2. Rick Wehner Says:

    While there have been no formal conflict of interest charges laid on Mr. Rivera, the degree of distrust generated during his tenure makes me wonder if this is not going to deter competent individuals from even considering public office?

  3. Dave Gardner Says:

    Rivera and Hente have repeatedly failed to recuse themselves on votes that impact the real estate development industry – setting of utility connection fees, park fees, and many other general land use fees and policies. These are much more substantive conflicts of interest than this Leigh/Memorial business. And yet Rivera has asked Leight to step down? Just one more in a long list of reasons to be unimpressed. We are getting our money’s worth from these elected officials, and not a penny more.

  4. Steve Nolte Says:

    Boy! if that isn’t “The Pot calling the Kettle Black!!”
    If anyone should have withdrawn from anything, it should have been the Mayor during the USOC discussions; and while we’re at it, since Scott Hente is a developer he shouldn’t be involved in the Copper Ridge decision.

    Having said that, I think Mr Leigh did the right thing so as to not demonstrate any impropriorty on his part. Before anyone can get this city moving in the right direction again and restoring quality of life, and consider asking for any tax increases or possible Tabor “time-outs” to accomplish this, they will have to earn the trust of the taxpayers.

  5. Ken G Says:

    Steve –
    I was going to say the EXACT same thing when I read this article.
    Why is the almighty Mayor even contacting Tim? How does Mr. Rivera get up in the morning, look in the mirror know the millions he’s taxed the city constituents with for years to come and then has the audacity to call Mr. Leigh out?????

    Trust of the taxpayers – like trying to whittle a 100 year old oak with a fingernail clipper – takes time….

    I think Mr. Leigh stepping down to avoid any position of impropriety is the right thing, as any honest person would. Unfortunately, his honesty will allow other candidates to enter this important restoration project with only but their personal agendas to set. We’ll most likely have candidates with honesty, but in the end unless the voters show up, we’ll be near where we are today – fox guarding the hen house.

  6. Scott Hente Says:

    Okay, I had to laugh at this one: I shouldn’t be involved in the Copper Ridge decision because of my occupation. That’s like saying Darryl Glenn and Randy Purvis shouldn’t be involved in making laws because they are attorneys.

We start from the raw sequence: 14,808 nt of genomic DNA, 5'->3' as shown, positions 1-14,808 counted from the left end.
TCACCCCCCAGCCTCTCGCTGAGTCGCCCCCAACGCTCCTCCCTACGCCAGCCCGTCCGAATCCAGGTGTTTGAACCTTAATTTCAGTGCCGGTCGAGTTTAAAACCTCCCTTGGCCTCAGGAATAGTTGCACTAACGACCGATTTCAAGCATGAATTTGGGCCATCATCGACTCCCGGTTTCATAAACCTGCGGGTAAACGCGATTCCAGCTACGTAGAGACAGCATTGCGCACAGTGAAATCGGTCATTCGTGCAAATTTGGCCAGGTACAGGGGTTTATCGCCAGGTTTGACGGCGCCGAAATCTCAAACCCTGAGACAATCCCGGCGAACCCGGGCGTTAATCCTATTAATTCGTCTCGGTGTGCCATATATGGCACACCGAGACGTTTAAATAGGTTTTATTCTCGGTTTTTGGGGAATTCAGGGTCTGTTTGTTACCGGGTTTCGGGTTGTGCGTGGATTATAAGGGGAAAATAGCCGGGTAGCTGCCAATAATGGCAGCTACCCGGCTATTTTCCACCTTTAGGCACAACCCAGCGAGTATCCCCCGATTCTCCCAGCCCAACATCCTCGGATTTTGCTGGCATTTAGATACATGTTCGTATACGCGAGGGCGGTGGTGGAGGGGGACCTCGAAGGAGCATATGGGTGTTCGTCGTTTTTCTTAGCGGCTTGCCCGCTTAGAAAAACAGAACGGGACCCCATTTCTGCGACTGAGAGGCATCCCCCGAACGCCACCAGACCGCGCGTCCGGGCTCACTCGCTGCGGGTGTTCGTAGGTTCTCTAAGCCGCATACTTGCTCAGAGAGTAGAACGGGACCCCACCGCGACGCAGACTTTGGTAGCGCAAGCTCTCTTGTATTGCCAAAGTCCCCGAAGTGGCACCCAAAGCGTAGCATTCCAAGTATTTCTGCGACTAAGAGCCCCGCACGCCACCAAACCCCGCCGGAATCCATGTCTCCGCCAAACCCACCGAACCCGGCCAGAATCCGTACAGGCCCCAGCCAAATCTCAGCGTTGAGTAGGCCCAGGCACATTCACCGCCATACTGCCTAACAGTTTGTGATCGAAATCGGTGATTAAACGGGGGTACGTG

If I owned any of the land involved in the Copper Ridge project or in any way profited from it’s development, then yes, I should recuse myself. But that’s not the case.

    And by the way, I never liked that “developer” title that has been bestowed on me. My partner and I are single and multi-family home builders.

  7. Like it'll matter ..... Says:

    …….. who’s Tim Leigh ?
    … where’s this ‘memorial’ Hospital ?
    …… what’s a You-Sock ?
    …. can i vote fer Mayor Bob again ?

  8. FactFinder Says:

    Lionel has been very careful to conceal his client list from scrutiny by the city “ethics” commission. There are twenty people at CS Utilities who have 200 thousand reasons each to be doing business with Lionel. Does Lionel recuse himself from salary discussions at CS Utilities?

    Then there’s the mysterious phone call a few years ago, that went from CS Utilities to the Pikes Peak Range Riders to remind them to apply for a pass from the CS Utilities to “allow city citizens (PPRR) to ride around on city property.” But did any other citizens get such a phone call?

    Or the presence of Vice Mayor Small as Commissioner (or czar if you prefer) of the 350 or so city housing properties. There are persistent rumors that some CS Utilities employees are actually living in said housing. True? I don’t know, but I sure would like to know. And on the issue of nepotism, is Lionel serious?

  9. M C Pennica Says:

    Well, the nonsense has just started! This is the exact reason why good people refuse to run for office–even though our city needs these people (and now more than ever!). Tim can take the punch. It would be nice to know who is throwing it! Most don’t have the backbone to show their face. Next?